Market prices and business performance

Recently, there have been many stock market pundits who have remarked on the fact that even companies releasing stellar earnings reports have been getting punished in the stock market the next day.

Indeed, most investors have probably noticed this phenomenon over the course of their investing careers, in which a company's earnings report will show signs that the business is doing well (and showing the promise of continuing to grow in the future), and yet the stock drops mysteriously immediately following.

We believe this is an excellent way of illustrating the basic truth that the short-term performance of a company's stock in the market is very different from the performance of the underlying business. Intellectually, all investors should understand this, but it is very easy to forget it, given the enormous attention that the stock market and its day-to-day movements generate.

Back in June of last year, we published a post entitled "The airplane and the tetherball" in which we introduced a metaphor that illustrates this principle (and we mentioned other metaphors which convey the same truth, such as Ben Graham's famous "Mr. Market").

In the "airplane and tetherball" metaphor, the airplane represents the underlying asset (such as a business), and the tetherball represents the market price of that asset from one moment to the next.

The tetherball, which is attached by a long bungee-cord, bounces around in all directions, based on the unpredictable and ever-changing air currents that buffet it back and forth. Even if the airplane itself is climbing (the business is growing), the tetherball can be heading downwards for a short time (the market price can be going down).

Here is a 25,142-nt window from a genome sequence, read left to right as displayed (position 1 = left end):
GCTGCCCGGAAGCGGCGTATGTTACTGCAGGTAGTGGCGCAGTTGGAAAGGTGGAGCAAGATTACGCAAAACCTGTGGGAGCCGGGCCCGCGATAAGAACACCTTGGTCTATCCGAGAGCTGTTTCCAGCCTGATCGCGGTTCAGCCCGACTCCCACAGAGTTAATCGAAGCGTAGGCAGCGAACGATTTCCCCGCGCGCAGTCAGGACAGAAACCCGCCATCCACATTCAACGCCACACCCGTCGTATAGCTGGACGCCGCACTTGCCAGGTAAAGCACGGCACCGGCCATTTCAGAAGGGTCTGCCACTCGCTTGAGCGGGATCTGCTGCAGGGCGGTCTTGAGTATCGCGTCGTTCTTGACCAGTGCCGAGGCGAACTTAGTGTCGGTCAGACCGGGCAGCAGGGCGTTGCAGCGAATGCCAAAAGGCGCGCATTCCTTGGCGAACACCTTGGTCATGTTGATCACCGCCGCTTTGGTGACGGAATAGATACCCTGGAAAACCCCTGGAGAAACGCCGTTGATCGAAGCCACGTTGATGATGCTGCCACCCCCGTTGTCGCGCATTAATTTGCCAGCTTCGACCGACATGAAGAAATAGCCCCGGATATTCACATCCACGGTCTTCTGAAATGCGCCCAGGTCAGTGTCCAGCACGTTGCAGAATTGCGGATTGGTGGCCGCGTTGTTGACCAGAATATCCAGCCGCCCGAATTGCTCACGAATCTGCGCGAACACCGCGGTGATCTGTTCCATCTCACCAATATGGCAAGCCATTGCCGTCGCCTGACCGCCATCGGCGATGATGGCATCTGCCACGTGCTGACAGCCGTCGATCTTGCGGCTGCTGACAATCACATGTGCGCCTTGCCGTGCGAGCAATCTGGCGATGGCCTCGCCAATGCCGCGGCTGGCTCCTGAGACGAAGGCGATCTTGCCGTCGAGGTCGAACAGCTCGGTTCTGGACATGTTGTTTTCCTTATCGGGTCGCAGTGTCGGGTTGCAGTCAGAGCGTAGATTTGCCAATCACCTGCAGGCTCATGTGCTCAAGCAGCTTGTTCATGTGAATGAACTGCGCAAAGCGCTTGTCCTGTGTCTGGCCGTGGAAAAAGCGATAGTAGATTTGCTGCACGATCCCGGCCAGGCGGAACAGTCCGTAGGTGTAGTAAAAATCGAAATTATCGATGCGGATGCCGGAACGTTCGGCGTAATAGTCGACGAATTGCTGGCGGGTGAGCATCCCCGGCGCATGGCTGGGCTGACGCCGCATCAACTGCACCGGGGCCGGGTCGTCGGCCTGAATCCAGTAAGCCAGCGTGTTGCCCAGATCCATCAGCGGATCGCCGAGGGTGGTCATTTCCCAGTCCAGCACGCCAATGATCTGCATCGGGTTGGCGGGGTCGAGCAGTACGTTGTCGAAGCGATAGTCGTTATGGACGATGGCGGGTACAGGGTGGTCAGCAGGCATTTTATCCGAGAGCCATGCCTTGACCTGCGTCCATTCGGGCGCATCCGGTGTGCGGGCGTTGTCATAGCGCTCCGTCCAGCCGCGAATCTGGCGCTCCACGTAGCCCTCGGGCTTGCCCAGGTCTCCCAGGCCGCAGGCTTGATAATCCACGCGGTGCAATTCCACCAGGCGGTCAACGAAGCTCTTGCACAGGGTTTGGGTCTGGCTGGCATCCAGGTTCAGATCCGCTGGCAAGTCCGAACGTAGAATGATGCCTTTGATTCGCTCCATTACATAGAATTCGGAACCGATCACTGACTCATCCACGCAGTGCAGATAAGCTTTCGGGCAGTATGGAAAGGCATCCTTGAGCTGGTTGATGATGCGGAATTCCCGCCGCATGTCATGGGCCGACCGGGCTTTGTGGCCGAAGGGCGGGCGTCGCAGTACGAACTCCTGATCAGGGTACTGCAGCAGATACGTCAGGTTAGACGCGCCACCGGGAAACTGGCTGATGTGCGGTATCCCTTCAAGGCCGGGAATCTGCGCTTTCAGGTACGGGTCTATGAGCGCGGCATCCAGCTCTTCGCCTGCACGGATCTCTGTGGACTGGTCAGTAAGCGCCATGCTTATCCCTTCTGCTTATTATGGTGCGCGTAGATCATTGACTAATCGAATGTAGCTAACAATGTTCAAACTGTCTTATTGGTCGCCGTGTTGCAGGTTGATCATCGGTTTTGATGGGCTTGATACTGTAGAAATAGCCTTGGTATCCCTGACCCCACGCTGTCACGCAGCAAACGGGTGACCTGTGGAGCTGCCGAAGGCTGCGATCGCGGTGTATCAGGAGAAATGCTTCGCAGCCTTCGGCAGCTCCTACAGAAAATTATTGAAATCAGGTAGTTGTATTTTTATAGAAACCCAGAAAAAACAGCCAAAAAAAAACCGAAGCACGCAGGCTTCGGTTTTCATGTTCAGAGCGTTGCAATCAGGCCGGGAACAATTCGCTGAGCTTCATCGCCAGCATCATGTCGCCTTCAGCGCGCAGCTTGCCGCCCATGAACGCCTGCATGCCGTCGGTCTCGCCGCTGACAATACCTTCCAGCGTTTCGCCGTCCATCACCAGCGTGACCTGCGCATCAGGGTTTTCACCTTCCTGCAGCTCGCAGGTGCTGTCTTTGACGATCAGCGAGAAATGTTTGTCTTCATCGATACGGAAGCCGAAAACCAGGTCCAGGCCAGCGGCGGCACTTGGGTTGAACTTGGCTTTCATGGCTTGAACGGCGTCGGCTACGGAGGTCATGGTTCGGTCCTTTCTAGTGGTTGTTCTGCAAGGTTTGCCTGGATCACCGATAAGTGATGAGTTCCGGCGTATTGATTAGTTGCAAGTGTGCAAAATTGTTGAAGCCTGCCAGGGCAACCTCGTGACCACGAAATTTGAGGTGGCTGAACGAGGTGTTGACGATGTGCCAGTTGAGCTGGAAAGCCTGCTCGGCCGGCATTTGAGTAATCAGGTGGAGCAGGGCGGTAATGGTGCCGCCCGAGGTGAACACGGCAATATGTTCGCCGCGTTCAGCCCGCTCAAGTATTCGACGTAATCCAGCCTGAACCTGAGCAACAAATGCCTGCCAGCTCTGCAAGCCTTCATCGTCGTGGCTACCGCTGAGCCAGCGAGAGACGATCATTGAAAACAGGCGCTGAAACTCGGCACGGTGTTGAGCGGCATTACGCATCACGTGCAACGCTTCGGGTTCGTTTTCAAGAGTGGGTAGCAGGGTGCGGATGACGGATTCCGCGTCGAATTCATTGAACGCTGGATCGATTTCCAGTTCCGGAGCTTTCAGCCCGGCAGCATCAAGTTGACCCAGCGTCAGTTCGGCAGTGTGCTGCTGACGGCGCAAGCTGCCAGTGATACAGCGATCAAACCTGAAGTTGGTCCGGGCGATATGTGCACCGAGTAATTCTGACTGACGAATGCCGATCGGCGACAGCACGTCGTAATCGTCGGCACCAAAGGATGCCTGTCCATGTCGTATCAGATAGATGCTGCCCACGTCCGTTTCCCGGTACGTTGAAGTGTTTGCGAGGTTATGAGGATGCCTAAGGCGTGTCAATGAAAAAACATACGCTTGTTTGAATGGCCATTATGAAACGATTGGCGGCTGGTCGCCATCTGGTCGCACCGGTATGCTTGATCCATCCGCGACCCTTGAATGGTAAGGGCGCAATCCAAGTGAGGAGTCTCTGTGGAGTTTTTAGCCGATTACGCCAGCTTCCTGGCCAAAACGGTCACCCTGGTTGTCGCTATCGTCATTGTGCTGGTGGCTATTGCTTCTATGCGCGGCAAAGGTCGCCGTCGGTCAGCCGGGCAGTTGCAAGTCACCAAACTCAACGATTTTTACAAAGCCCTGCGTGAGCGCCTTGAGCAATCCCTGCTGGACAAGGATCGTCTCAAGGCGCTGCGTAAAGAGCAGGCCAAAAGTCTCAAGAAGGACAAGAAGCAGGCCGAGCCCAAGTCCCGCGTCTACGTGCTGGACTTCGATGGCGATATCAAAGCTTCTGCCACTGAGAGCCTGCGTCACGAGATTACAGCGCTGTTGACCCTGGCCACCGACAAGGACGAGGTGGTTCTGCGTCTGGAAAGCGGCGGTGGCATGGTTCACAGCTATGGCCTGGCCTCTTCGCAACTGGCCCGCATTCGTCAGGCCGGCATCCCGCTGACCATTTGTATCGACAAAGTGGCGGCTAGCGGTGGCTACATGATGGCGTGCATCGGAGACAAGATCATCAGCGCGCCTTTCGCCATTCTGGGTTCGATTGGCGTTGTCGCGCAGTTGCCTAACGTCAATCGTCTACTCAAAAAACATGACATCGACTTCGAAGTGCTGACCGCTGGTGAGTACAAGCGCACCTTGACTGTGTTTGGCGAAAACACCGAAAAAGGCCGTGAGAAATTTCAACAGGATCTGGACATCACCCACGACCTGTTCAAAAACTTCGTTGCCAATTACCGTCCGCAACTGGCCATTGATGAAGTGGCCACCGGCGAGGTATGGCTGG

For example, the overall market may be in a "downdraft" for one reason or another. If the airplane keeps going up year after year, however, that tetherball will almost certainly be higher -- there just may be a delay in the market's recognition, and there will almost certainly be plenty of bounces up and down along the way.

The ability of anyone to predict the next bounce of the tetherball from one day or week to another is suspect, since the "air currents" that can move markets include unexpected geopolitical events, technical market factors, and even the general mood of the day. This is why it makes much more sense to focus on the airplane (the fundamental cash flows and business performance of the underlying asset, in this case a public corporation).

All this is not to say that the market price does not matter -- that would be ridiculous, and investors must perform analysis to determine if even a fast-growing business has become hyped and overvalued. The point to keep in mind is that the relationship between the price and the underlying company is complicated, especially in the short term.

Investors should realize that right now, the market simply "wants to go down." This is a common and normal pattern in the market, particularly after a sustained upward period. In fact, it is healthy for the market to correct and do some "backing and filling."

The prices of good companies -- even companies that release positive earnings reports -- will generally get sucked downward in such a correction. When investors notice this taking place, it should serve as a reminder to them of the distinction between the market and the overall business, and the importance of focusing on the performance of the business.

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